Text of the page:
Two thousand athletes from Canada, the United States and the Caribbean are in Toronto competing at the Special Olympics Invitational Youth Games.

This community tends to fly so far under the radar that few people knew that until they took the unprecedented step of booing Ontario Premier Doug Ford during the opening ceremony.

This is not some lefty political group. This is a community whose sole purpose is to see young people with an intellectual disability build their fitness, skills, confidence and community connections through sport.

The athletes who are giving their all in athletics, basketball and floor hockey today are the same people who just a few years from now, if not already, will struggle to get a job.

They’re a vulnerable group who risk being taken advantage of by employers, so they need strong labour laws and worker protections. The very things the Ford government is rolling back.

And no matter how hard they try, a great many will not be able to support themselves and will have to rely on ODSP, the provincial disability support program. That means they’ll suffer from some of the Ford government’s changes to that program and its moves to shift people off disability support and into even greater destitution on welfare.

They’ve already been hurt by the government axing a $3-million program that helps young people with a developmental disability transition to adulthood. Their families sit on lengthy wait lists to get government support for respite care and other costly special needs and, unlike services for kids with autism, there’s absolutely no urgency on the part of the Ford government to address any of that.

Anytime a provincial government looks to cut budgets and find efficiencies in social services, education and health care, as this government is doing, it’s the most vulnerable groups who suffer the most.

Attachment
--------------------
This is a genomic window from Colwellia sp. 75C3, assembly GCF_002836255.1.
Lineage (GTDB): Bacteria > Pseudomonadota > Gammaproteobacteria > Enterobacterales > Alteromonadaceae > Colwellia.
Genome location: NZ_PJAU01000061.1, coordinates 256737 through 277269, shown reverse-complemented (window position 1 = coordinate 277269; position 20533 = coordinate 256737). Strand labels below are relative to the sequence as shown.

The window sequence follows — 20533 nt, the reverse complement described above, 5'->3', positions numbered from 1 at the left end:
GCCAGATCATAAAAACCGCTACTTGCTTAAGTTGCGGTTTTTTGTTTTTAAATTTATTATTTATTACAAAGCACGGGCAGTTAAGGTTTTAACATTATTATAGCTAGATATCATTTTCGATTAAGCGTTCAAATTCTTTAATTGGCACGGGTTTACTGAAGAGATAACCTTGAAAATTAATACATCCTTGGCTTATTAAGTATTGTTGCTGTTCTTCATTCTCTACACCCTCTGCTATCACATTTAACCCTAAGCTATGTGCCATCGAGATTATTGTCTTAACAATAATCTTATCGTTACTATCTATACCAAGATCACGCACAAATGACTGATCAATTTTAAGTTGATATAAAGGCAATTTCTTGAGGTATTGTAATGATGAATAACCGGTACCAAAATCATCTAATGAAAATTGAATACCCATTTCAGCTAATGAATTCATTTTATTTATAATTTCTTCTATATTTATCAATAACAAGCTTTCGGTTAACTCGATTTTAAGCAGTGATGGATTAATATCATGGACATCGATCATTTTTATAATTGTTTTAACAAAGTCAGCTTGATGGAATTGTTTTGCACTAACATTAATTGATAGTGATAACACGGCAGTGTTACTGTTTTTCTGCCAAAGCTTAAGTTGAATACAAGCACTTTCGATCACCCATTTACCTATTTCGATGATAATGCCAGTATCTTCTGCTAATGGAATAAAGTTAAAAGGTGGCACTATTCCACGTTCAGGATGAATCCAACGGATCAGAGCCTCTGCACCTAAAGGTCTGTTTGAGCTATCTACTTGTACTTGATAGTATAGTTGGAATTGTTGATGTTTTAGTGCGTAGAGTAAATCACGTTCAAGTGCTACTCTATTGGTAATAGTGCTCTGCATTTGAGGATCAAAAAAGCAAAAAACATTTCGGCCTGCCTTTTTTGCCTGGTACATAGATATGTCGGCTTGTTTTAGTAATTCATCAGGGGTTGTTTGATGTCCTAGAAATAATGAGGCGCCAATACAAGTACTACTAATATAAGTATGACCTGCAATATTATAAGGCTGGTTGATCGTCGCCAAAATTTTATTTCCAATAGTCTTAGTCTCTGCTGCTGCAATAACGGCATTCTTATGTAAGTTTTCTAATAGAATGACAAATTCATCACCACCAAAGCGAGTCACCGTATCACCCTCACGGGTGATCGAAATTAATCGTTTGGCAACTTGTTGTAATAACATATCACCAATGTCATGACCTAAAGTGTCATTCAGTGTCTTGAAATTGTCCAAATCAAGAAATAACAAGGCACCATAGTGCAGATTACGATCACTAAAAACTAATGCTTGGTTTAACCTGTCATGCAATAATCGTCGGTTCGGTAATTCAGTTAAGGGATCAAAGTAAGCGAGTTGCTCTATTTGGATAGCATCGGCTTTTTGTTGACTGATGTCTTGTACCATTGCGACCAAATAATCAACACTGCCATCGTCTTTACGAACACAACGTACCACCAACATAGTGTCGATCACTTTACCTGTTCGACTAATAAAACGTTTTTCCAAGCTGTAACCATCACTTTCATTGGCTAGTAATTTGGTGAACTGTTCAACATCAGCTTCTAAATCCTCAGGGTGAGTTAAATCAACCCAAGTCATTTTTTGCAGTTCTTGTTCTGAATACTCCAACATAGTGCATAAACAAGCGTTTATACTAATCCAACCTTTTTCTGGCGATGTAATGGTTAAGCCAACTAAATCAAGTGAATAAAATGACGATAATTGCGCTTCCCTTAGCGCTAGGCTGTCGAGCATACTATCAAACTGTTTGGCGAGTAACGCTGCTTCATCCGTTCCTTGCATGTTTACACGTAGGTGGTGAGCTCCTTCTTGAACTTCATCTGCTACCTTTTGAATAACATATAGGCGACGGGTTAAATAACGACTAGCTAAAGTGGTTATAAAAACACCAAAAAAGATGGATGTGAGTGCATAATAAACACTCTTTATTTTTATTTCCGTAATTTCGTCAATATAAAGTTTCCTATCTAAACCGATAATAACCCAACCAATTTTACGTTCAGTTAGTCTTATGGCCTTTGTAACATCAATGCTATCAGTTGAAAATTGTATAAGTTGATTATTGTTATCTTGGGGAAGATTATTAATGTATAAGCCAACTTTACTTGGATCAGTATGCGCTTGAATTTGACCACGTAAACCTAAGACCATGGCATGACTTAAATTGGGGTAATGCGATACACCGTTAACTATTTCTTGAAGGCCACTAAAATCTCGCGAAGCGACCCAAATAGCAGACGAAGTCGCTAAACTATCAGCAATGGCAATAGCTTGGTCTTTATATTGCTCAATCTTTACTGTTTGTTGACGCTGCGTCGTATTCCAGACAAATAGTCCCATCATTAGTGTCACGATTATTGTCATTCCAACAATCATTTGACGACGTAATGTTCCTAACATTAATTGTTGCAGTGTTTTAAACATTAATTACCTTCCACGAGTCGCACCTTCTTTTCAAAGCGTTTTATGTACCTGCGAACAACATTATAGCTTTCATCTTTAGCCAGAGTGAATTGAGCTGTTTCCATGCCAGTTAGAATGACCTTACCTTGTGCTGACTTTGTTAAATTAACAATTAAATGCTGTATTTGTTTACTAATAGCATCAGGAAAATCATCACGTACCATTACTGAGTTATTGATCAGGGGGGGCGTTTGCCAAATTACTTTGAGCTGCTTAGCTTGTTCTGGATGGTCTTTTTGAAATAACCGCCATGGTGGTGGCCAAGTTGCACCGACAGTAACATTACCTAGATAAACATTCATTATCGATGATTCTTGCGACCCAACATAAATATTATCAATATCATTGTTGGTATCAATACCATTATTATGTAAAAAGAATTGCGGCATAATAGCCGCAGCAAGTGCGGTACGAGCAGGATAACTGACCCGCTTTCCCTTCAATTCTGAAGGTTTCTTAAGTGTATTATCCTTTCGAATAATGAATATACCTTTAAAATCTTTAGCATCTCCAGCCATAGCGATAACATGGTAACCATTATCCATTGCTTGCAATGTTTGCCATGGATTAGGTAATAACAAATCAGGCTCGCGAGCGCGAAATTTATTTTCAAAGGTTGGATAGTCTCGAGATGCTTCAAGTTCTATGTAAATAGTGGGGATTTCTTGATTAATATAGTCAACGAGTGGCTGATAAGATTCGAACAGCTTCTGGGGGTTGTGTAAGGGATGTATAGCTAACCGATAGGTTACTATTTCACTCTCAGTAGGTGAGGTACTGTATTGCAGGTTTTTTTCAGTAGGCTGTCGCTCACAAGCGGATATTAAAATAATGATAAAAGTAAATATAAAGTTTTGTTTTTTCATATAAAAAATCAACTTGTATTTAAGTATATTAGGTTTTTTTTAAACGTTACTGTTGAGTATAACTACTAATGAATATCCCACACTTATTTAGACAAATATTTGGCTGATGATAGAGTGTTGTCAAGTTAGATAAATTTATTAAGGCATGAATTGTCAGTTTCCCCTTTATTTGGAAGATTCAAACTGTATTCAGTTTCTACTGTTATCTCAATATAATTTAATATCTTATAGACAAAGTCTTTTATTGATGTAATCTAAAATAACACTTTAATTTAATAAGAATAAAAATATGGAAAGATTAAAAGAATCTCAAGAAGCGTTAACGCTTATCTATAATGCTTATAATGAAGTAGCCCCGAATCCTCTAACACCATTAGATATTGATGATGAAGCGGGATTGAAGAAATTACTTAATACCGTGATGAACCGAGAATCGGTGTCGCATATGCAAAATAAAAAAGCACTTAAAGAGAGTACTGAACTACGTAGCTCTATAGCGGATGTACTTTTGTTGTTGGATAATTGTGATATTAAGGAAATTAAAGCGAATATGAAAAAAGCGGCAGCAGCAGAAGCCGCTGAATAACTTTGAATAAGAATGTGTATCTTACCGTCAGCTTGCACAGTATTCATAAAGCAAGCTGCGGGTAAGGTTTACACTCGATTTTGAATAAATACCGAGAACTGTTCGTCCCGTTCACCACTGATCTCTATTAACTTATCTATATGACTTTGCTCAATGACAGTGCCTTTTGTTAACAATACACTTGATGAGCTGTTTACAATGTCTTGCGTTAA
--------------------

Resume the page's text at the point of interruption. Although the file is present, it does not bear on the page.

These athletes and their families had no trouble making that connection on Tuesday night when Ford stepped to the podium at the Metro Toronto Convention Centre.

But even after being publicly trashed by what, it must be said, are an awfully nice group of people, Ford still can’t seem to connect the dots.

“I’ll always continue to support kids with disabilities. I’ve done it my whole life,” he said afterwards.

Ford was referring to his activities with the Rotary Club. And he’s missing the point every bit as much as he did during the election when he dodged a debate to discuss important Black community issues and defended himself by stating: “I brought 80 kids from the Black community up to my cottage.”

Almost a year into the job, Ford still doesn’t seem to understand the difference between an act of personal charity and the necessary role of government.

If Ford is a decent citizen who spends his personal time doing good deeds in the community, that’s really great.

But it doesn’t absolve him, as premier, of leading a government with policies that help people, rather than hurt them.

Ford brushed off questions about the booing, saying that “being there for the kids” is what matters.

He’s actually right about that. Now he just needs to make the leap to government and its role in “being there” with the programs and supports they need to thrive.